Book Review: Ideas in Food

By Sharon Kebschull Barrett

Do you:

a) Think food and high-tech belong in the same sentence;

b) Own at least one smoker;

c) Travel with your whipped cream canister and multiple cartridges;

d) Keep liquid glucose in your pantry;

e) Dream of buying your own $1,000 immersion circulator so you can go around talking about your “sous vide” supper;

f) Answer e) with “Whaddya mean, dream? I own two!”


g) Just want some fun facts to share at your next boring work party?

Answer “yes” to at least one of these, and you’ll know it’s time to read Ideas in Food (Clarkson Potter, December 2010). From smoked maple syrup to octopus confit, this is a book to make food science fun.

Authors Aki Kamozawa and H. Alexander Talbot, who met (and later married) while working as chefs in Boston, own Ideas in Food, a Pennsylvania consulting business, and maintain a blog by the same name filled with sometimes far-out kitchen experiments.

Those attempts lead to recipes that often demand special equipment: smokers, cream canisters, immersion circulators, pressure cookers, a pain de mie bread pan, and vacuum sealers. Although the authors give alternatives where possible, they require more persnicketiness than many cooks could tolerate. Lacking an immersion circulator, for example, you could bring a large pot of water to 152.5 degrees, add potatoes, lower the heat to 149 degrees, and hold it there for two hours—but would you?

Of course, if you’re reading this book, you would likely at least consider it—and then you’d be on your way to a batch of ranch-flavored gnocchi, one of many recipes that turn the standards on their heads. After the water bath, those potatoes get salt-baked for an hour before finally getting turned into dough.

For some of the recipes, the extra effort involved just won’t seem worth the trouble for a home cook, for whom the first two-thirds of the book is written. If you want a hard-boiled egg, will you really cook it for an hour in a circulating water bath? Maybe so, since it requires little other attention—but how about gently cooking an egg, icing it down, peeling it, then reheating it for 10 minutes at 140 degrees before serving . . . a simple soft-boiled egg?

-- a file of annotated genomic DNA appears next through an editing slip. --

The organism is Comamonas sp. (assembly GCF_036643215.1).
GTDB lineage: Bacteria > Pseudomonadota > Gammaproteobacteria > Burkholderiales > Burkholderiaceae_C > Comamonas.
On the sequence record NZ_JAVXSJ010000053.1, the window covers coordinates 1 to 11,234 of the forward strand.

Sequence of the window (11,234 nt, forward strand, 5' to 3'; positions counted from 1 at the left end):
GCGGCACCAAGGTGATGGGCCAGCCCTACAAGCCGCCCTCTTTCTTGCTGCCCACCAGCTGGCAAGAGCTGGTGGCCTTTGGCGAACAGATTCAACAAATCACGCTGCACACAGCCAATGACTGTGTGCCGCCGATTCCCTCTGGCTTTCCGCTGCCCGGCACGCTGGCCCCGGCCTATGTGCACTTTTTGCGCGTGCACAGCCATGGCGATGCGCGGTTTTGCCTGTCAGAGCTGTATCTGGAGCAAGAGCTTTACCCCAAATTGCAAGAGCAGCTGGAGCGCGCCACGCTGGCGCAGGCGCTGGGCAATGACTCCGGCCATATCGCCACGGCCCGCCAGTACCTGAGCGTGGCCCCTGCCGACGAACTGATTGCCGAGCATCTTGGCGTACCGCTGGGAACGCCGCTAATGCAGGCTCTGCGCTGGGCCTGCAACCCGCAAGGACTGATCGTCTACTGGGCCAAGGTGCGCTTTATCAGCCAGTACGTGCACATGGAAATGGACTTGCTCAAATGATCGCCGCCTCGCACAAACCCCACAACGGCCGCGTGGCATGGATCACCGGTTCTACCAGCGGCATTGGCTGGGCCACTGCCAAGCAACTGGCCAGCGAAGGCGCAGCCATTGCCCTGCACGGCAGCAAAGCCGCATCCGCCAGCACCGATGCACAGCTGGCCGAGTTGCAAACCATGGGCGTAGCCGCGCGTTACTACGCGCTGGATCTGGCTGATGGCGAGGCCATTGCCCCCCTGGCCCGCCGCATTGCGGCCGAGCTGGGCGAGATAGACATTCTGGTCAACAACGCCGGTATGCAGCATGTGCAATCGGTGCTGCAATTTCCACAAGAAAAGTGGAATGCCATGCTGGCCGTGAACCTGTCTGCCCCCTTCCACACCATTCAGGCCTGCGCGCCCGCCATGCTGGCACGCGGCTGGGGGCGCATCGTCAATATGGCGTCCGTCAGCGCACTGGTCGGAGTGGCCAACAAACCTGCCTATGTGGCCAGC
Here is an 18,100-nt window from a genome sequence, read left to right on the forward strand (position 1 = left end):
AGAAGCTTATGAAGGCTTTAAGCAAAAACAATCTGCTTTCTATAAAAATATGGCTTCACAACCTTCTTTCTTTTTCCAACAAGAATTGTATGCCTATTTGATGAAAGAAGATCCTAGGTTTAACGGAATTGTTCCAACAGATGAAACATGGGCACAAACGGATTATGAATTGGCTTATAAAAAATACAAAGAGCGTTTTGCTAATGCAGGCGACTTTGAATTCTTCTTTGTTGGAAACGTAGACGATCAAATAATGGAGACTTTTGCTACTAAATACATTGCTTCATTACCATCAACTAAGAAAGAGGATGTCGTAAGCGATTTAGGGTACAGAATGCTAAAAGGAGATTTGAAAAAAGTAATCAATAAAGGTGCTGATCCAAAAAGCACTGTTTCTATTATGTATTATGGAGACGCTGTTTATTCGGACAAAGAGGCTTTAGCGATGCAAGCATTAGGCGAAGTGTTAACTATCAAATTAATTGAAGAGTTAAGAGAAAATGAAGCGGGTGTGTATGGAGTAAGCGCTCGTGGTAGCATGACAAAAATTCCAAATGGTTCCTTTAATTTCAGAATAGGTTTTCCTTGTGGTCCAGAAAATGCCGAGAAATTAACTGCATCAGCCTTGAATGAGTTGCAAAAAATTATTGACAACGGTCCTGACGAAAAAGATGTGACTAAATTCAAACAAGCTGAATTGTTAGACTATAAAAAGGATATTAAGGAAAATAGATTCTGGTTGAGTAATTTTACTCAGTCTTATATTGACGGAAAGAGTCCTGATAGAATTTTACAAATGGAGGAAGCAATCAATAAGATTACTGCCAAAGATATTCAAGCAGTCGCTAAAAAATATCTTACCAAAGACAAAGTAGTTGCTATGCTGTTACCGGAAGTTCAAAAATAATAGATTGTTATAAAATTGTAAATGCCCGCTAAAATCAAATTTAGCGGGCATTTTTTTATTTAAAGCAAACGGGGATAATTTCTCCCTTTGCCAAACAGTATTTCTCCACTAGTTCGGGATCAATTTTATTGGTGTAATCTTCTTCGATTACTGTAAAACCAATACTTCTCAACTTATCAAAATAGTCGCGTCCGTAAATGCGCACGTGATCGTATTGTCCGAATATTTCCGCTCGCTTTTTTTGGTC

Yet even for cooks who can’t see themselves taking on that hassle, the book makes a great read, with explanations of the science behind the recipes leading every section (for example, on meat, dairy, fruit, bread, brining, and freezing—oops, make that cryo-blanching).

Even the chapters that lack a gee-whiz recipe offer some impressive ideas: sourdough spaetzle, anyone? Ideas in Food also offers a variety of useful, quicker, gadget-less recipes, such as “BBQ rigatoni,” which calls for soaking pasta in a mixture of water and barbecue sauce for four hours before a quick final cooking, or a straightforward Hollandaise sauce made with browned butter.

Cooks can also pick up tips easily applied to their own recipes, if they’re reluctant to go all the way with the book’s versions. Mozzarella recipes, for example, usually call for mixing salt in as the cheese is stretched, not always an easy way to distribute it evenly. Ideas in Food instead offers what is, in retrospect, the obvious suggestion to salt the hot liquid used for the final dipping.

The last section, “Ideas for Professionals,” may be the least-used but most-read for many home cooks. Learn here how to use xantham gum, methylcellulose, transglutaminase (“meat glue”), and liquid nitrogen, in science-for-nonscientists explanations. Whether you find these recipes fascinating and mouthwatering or too much messing around with your food, the straightforward writing will hold your interest with its details of trendy chef methods, setting the book apart from other food science books.

And even this section offers recipes easily attempted at home, with the ordering of a few special ingredients. Make a chef-worthy foam of cherry juice with a blender, stand mixer, xantham gum, and Versawhip (a treated soy protein), or light and crisp onion rings from a batter flavored with coffee and aerated with carbon dioxide from an iSi canister (or a pricey carbonation rig and CO2 canister, if you start feeling like a pro).

Pro or no, if you’re going to read Ideas in Food, start clearing some shelf space and prepare your wallet: Serious, supersize-gadget desires will surely follow this food-science fun.

This review first appeared online at the New York Journal of Books.

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